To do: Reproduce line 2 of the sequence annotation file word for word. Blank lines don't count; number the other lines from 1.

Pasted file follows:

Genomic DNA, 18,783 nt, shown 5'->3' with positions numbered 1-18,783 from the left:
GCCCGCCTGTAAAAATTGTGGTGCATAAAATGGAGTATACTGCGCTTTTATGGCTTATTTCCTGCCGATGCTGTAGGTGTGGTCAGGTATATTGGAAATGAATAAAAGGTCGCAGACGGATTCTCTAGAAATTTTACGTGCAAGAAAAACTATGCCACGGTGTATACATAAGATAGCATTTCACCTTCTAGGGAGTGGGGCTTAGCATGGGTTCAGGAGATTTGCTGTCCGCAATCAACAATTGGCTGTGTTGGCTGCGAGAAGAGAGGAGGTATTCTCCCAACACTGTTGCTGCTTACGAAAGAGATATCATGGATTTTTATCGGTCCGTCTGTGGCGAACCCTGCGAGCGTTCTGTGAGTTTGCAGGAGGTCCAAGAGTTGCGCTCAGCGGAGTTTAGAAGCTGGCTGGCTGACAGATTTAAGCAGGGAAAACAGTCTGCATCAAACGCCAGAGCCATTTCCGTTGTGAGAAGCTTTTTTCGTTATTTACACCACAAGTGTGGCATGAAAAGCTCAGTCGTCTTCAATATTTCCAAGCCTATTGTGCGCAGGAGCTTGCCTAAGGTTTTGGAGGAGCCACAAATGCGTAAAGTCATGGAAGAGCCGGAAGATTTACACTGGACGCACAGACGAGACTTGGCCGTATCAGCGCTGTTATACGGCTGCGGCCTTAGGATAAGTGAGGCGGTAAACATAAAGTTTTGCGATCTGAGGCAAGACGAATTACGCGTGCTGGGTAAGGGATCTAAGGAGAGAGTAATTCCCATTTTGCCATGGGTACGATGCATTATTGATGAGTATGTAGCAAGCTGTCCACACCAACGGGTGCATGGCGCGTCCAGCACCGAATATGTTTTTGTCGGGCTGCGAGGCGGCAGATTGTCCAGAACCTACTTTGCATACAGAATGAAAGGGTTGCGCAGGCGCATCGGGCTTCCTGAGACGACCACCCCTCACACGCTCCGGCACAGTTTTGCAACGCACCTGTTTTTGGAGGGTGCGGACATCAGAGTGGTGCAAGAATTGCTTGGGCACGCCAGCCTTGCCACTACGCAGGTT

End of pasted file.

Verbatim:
GCCCGCCTGTAAAAATTGTGGTGCATAAAATGGAGTATACTGCGCTTTTATGGCTTATTTCCTGCCGATGCTGTAGGTGTGGTCAGGTATATTGGAAATGAATAAAAGGTCGCAGACGGATTCTCTAGAAATTTTACGTGCAAGAAAAACTATGCCACGGTGTATACATAAGATAGCATTTCACCTTCTAGGGAGTGGGGCTTAGCATGGGTTCAGGAGATTTGCTGTCCGCAATCAACAATTGGCTGTGTTGGCTGCGAGAAGAGAGGAGGTATTCTCCCAACACTGTTGCTGCTTACGAAAGAGATATCATGGATTTTTATCGGTCCGTCTGTGGCGAACCCTGCGAGCGTTCTGTGAGTTTGCAGGAGGTCCAAGAGTTGCGCTCAGCGGAGTTTAGAAGCTGGCTGGCTGACAGATTTAAGCAGGGAAAACAGTCTGCATCAAACGCCAGAGCCATTTCCGTTGTGAGAAGCTTTTTTCGTTATTTACACCACAAGTGTGGCATGAAAAGCTCAGTCGTCTTCAATATTTCCAAGCCTATTGTGCGCAGGAGCTTGCCTAAGGTTTTGGAGGAGCCACAAATGCGTAAAGTCATGGAAGAGCCGGAAGATTTACACTGGACGCACAGACGAGACTTGGCCGTATCAGCGCTGTTATACGGCTGCGGCCTTAGGATAAGTGAGGCGGTAAACATAAAGTTTTGCGATCTGAGGCAAGACGAATTACGCGTGCTGGGTAAGGGATCTAAGGAGAGAGTAATTCCCATTTTGCCATGGGTACGATGCATTATTGATGAGTATGTAGCAAGCTGTCCACACCAACGGGTGCATGGCGCGTCCAGCACCGAATATGTTTTTGTCGGGCTGCGAGGCGGCAGATTGTCCAGAACCTACTTTGCATACAGAATGAAAGGGTTGCGCAGGCGCATCGGGCTTCCTGAGACGACCACCCCTCACACGCTCCGGCACAGTTTTGCAACGCACCTGTTTTTGGAGGGTGCGGACATCAGAGTGGTGCAAGAATTGCTTGGGCACGCCAGCCTTGCCACTACGCAGGTT